First, carbohydrate, protein, and fat are ALL essential nutrients for your body. Carbohydrate has gotten a bad rap, but here are the facts. Carbohydrate is the preferred fuel choice for your brain, the only viable fuel source for certain types of exercise (all types of exercise require your body to work in different ways, so this isn’t just endurance versus strength training), and a requirement for efficiency in using other fuel sources.

At this moment, what you should eat depends on 1) when and what you last ate, and 2) when you last exercised, 3) when you will exercise next, and 4) your unique needs.

Your unique needs can’t be adequately addressed in any blog. Remember that any article you read doesn’t know you as an individual. Think of this as a starting point that must be tailored to your fitness and performance condition and goals, your health condition, your lifestyle, and other factors. However, there is one critical truth for athletes that often gets lost:

How you eat all day long, day after day, helps you to build up glycogen in your muscles that your body can use during exercise.

There is no short-term substitute for eating an appropriate balance of carbohydrate, protein, and fat, and staying hydrated over time. So ask yourself- Is my energy swinging high and low throughout the day? Do I bonk during a long, intense training session? Am I able to turn on the heat at critical points in competition– at the end of a match, to climb a hill, to move the ball down the court? Am I training hard but not making progress? We all have genetic limitations and advantages, but nutrition is often the obvious answer to gaining a competitive edge that is hiding right in front of us.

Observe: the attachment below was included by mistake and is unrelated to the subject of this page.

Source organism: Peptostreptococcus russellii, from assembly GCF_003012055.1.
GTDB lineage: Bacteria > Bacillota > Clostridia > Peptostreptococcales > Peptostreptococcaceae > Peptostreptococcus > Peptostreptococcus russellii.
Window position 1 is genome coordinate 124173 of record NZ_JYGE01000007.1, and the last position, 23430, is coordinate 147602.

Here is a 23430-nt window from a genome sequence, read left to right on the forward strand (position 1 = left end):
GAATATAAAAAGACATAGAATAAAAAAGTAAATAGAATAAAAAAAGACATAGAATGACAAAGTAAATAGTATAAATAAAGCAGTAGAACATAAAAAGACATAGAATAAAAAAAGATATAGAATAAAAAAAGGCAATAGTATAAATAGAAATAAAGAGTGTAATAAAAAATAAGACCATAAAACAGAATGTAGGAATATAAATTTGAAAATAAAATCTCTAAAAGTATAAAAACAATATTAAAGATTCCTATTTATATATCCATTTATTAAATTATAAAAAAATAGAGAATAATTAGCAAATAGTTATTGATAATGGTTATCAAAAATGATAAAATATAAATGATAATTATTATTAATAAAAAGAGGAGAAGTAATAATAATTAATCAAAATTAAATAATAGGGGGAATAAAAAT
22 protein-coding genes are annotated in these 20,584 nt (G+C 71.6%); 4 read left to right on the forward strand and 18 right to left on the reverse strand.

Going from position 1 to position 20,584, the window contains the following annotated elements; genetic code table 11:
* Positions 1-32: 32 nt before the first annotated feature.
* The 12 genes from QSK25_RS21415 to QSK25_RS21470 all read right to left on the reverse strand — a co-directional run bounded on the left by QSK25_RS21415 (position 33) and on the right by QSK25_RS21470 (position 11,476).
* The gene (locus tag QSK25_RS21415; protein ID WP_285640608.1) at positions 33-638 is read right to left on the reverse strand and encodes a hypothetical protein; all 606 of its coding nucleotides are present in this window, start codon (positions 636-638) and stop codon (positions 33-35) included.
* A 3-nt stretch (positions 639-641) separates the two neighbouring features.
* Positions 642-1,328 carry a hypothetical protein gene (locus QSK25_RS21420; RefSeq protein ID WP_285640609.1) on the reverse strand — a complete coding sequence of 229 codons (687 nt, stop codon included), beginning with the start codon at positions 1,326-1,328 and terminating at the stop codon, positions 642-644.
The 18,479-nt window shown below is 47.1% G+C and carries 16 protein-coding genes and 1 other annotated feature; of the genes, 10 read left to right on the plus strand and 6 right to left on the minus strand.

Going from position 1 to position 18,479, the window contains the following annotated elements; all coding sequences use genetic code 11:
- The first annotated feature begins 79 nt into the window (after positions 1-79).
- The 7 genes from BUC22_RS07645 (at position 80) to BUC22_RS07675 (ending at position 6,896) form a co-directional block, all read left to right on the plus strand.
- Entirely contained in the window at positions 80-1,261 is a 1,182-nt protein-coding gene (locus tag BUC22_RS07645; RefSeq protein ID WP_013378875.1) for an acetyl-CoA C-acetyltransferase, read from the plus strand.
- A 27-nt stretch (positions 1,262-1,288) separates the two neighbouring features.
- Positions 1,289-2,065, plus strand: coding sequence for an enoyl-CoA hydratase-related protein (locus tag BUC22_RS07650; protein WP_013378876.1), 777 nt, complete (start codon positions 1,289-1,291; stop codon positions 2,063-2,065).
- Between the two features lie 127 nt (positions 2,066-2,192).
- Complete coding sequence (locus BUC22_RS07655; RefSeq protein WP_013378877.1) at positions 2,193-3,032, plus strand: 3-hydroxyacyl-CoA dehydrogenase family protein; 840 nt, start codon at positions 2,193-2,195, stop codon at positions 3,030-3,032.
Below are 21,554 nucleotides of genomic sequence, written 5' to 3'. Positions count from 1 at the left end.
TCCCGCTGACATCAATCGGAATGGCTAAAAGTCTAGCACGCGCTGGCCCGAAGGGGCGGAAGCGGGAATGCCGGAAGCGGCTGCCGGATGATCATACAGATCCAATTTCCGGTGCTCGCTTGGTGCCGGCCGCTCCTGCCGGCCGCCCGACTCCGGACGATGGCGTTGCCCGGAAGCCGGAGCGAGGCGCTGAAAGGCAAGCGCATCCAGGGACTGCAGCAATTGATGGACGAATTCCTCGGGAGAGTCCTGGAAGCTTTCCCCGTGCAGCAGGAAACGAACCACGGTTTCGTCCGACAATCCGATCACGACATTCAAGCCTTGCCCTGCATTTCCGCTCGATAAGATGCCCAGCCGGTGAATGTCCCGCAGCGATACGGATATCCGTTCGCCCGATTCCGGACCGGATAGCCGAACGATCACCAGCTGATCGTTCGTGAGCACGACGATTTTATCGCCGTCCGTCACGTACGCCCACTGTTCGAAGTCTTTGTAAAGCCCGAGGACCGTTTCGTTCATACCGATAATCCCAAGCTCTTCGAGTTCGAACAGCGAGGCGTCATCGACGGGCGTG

Does your school host a breakfast or lunch to show appreciation for the teachers and other staff? My kids’ school PTA does this once a month, and it is a big hit.


Baked Pumpkin Oatmeal from my oven this morning! Had to sample to make sure it was suitable- oh yeah!

A balance of indulgence and healthfulness is appreciated by these angels in our children’s lives. Fresh fruits and juices and tea packets, egg casseroles full of veggies, whole grain breads and cereals, yogurt, and nuts sprinkled wherever they work… you get the idea!

Here is a season-perfect Pumpkin Baked Oatmeal I whipped up for today’s breakfast for our teachers, packed with whole grains, fiber, healthy fats, protein, beta carotene, vitamin C, and potassium. I cut the brown sugar by one-third and added in walnuts to kick up the omega-3 fats for heart health and brain power!

Thank you teachers, everywhere!


This saturated fat debate is now escalating to a point that public health is threatened. While I work with clients to include the foods they love, let’s be clear on the facts: If you want to reduce your risk of heart disease, choosing more unsaturated fats than saturated or trans fats is important.

That doesn’t make saturated fat the boogeyman. Notice, I didn’t say choose more sugar or honey or agave over saturated fat. I didn’t say eliminate meat or milk. Fruits matter. Vegetables matter. Food preparation matters. How much and how we eat matters. Physical activity matters. Although these are topics for another day, I want to be clear that I’m not villanizing saturated fat. But it isn’t a hero either!